ACT News


Sausage sizzle laws wound back for for community and non-profit groups raising funds

Fund-raising activities by community and non-profit groups will be exempted from onerous ACT food safety regulation and a new category created for large events with a higher health risks for consumers, reports Tim McIlroy. 

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Changes to ACT law will see fund-raising activities by community and non-profit groups exempted from onerous food safety regulations and a new category created for large events with a higher health risks for consumers. 

Laws introduced in September 2013 sparked a community backlash, including over requirements that organisations holding more than five food sales each year appoint a trained food safety officer to prevent hygiene problems and food poisoning. 

Organisers of sausage sizzles and other food sales in Canberra said expensive training and compliance threatened their viability.  

ACT Chief Minister Katy Gallagher introduced legislation on Thursday which would see large-scale events such as the National Multicultural Festival designated by the health minister, requiring organisers to register and complete online food safety training. 

Also included in the legislation are provisions for businesses selling only packaged and non-perishable foods to no longer be required to register with ACT Health. These food items include cereals, breads and long life milk which pose little risk to the health of consumers.

Ms Gallagher said the changes had been assessed against public health priorities, with more than 2500 registered food businessess operating in the ACT and the sector dominated by small players.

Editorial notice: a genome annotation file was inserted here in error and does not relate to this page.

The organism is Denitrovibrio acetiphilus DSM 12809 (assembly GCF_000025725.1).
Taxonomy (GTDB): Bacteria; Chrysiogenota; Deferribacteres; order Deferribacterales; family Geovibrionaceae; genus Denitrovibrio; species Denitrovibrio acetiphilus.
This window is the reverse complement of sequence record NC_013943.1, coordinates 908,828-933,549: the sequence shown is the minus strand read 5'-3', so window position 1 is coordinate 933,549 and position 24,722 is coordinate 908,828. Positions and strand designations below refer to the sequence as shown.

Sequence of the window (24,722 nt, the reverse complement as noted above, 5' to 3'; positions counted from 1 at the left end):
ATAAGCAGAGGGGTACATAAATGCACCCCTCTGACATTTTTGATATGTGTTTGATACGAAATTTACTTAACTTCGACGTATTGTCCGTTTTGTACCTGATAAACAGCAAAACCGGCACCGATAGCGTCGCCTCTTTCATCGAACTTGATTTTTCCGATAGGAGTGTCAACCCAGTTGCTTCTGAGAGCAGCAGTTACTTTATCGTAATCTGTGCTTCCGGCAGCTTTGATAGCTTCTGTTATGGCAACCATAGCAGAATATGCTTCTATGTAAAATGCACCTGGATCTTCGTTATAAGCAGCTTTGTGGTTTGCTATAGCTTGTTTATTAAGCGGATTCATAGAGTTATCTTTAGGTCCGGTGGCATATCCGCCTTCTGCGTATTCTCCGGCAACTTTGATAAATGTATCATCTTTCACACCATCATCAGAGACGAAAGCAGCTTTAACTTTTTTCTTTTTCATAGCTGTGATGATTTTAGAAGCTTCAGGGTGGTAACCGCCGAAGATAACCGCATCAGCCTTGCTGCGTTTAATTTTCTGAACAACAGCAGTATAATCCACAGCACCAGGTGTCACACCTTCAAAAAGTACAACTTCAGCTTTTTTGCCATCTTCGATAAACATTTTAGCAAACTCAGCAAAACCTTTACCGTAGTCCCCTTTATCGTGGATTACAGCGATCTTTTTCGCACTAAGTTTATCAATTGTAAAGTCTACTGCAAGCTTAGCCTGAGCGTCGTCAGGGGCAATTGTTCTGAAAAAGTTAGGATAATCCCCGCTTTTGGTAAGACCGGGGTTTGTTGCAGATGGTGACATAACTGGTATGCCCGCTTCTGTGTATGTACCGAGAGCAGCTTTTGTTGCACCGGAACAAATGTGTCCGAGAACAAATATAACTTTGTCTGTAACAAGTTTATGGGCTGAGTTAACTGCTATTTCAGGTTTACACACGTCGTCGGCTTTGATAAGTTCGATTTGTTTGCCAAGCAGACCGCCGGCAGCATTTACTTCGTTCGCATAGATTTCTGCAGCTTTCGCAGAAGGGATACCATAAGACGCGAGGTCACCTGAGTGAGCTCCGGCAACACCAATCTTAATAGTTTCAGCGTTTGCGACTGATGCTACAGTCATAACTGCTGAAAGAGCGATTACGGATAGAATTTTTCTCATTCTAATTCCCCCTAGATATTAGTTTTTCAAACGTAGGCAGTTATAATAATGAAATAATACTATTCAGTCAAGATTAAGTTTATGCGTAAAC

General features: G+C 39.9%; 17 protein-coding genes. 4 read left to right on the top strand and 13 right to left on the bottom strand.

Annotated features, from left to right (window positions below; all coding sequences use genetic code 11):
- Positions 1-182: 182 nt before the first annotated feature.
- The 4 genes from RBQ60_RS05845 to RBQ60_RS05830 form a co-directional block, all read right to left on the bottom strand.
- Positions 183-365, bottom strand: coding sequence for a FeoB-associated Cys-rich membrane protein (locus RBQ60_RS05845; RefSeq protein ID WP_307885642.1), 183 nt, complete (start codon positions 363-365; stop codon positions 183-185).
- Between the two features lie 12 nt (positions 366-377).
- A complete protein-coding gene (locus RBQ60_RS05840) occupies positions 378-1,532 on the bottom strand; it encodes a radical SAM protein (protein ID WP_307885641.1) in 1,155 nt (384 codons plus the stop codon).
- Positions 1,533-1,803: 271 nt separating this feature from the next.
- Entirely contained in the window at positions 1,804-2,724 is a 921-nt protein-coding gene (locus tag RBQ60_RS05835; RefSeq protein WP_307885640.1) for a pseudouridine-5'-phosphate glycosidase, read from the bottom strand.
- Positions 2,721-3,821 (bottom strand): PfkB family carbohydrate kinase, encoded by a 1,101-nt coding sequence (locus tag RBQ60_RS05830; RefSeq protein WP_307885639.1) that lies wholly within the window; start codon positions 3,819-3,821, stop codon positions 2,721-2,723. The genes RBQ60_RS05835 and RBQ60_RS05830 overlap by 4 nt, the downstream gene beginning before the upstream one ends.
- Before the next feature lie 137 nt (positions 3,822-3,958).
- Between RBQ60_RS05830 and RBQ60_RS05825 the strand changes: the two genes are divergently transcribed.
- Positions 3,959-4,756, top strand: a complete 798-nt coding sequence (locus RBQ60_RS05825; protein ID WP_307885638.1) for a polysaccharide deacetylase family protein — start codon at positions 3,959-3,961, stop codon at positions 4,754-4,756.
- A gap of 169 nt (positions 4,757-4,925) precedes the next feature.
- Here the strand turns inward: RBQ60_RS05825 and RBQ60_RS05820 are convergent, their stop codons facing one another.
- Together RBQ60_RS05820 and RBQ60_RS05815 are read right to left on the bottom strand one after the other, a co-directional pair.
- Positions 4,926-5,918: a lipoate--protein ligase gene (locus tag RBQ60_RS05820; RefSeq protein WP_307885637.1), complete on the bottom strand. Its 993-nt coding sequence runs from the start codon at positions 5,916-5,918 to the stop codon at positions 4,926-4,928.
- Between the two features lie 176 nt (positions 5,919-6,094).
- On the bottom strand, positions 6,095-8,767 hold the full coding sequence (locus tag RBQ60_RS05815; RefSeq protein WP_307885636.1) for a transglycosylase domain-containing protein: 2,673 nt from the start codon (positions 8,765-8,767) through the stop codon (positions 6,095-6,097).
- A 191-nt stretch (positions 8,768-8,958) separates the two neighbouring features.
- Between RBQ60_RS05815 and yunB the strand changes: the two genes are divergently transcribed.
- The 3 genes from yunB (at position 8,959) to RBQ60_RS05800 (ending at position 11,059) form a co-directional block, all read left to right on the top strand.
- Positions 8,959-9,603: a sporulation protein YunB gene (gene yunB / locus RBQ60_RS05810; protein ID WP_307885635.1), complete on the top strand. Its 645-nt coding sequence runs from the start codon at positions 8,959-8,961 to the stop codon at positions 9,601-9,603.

Businesses and other organisations which sell or prepare food in areas other than raising funds will continue to be covered by the existing regulation, including school canteens operating with volunteer staff. 

The changes will impact on barbecues and other low risk food sales, and are designed to promote the sale of more nutritious foods including soup, fruit salad and rice dishes. The potentially higher risk is considered appropriate  to encourage the sale of healthier foods, in keeping with ACT government efforts to promote healthy lifestyles.  

"These reforms will have real impacts across the ACT community by directly addressing concerns about compliance requirements for what are assessed as lower risk activities," Ms Gallagher said.  

"These changes are not a shifting of the regulatory burden between government, business and the community, but are a genuine reduction in red tape  for the ACT."

If passed by the Assembly, the legislation would also see the health minister given the authority to exempt food businesses from appointing safety supervisors on a case-by-case basis and business registration extended to up to three years, in place of annual registration. 

A food safety regulation reference group will be established by ACT Health.

"These amendments build on a range of government actions to reduce red tape to support efficient and effective regulatory outcomes and reduce the burden on community organisations," Ms Gallagher said. 

The bill is likely to be passed by the Assembly in coming months. It includes two changes of a technical nature: removing a 21 day time limit in which the ACT Chief Health Officer must publish convictions on the register of offences for health regulation and changes to the offence of interfering with closure notices for safety breaches. 

Ms Gallagher said some businesses have been found trying to hide or  obscure closure notices, but the legislation would place responsibility for the proper display of closure notices on the business owner.